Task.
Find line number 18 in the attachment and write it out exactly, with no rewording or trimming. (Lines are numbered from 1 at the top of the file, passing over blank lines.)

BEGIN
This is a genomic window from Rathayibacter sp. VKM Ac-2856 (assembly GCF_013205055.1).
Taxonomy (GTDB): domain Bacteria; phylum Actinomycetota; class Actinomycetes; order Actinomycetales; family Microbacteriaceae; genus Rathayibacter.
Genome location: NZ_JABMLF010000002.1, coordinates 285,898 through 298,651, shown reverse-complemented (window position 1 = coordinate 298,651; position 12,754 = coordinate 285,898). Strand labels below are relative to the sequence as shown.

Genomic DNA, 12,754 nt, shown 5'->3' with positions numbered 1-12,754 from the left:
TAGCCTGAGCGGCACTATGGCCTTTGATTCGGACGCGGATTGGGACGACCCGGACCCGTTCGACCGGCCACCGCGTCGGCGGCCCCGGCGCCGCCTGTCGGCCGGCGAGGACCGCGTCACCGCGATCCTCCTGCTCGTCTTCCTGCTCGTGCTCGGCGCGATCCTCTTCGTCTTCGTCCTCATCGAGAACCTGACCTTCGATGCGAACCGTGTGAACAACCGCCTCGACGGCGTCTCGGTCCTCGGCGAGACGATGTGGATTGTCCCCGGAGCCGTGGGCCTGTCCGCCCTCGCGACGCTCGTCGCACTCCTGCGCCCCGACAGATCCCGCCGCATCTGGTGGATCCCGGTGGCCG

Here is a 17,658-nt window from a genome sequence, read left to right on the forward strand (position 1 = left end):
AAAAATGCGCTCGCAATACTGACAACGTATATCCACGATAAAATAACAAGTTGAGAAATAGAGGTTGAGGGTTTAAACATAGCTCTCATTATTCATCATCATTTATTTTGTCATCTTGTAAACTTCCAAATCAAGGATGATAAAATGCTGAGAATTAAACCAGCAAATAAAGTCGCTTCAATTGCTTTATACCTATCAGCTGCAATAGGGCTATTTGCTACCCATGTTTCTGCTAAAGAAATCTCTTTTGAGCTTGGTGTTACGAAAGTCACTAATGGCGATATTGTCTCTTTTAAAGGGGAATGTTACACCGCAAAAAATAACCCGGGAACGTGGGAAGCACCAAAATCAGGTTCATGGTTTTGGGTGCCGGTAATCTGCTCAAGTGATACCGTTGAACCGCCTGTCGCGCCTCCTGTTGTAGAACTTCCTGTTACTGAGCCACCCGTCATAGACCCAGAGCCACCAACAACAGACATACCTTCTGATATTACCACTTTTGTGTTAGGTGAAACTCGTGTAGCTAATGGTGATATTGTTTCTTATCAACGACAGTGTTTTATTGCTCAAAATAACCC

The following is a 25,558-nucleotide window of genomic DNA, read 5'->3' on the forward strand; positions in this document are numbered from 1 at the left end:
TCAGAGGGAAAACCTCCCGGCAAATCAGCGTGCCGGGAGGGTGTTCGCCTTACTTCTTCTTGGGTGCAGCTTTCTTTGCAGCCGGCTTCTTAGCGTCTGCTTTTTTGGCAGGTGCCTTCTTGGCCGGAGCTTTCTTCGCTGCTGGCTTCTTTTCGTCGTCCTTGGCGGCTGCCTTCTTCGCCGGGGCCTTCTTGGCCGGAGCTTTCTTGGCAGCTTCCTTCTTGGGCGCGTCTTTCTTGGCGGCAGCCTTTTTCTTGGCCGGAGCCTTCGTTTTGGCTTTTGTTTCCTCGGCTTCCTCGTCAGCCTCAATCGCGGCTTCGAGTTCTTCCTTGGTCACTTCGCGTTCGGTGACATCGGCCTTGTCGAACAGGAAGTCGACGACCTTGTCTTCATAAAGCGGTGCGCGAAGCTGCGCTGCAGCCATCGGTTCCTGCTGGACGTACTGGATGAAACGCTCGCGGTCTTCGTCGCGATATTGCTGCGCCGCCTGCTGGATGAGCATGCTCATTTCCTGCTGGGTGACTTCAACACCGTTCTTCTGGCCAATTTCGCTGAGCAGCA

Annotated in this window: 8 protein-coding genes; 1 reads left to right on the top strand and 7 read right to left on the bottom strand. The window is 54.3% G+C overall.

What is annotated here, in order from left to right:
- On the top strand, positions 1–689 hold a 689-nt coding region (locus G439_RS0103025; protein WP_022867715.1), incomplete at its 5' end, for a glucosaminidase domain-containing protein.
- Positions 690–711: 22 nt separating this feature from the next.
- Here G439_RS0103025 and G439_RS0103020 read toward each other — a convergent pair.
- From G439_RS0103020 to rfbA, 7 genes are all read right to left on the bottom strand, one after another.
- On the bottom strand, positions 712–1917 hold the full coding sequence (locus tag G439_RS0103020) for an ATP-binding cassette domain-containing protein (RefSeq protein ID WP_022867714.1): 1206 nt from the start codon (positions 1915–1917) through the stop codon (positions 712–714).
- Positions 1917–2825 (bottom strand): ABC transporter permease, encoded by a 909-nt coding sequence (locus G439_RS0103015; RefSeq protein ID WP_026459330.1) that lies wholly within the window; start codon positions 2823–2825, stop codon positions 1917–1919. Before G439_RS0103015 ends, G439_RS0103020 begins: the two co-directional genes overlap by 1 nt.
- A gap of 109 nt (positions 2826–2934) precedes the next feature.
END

- A gap of 109 nt (positions 2826–2934) precedes the next feature.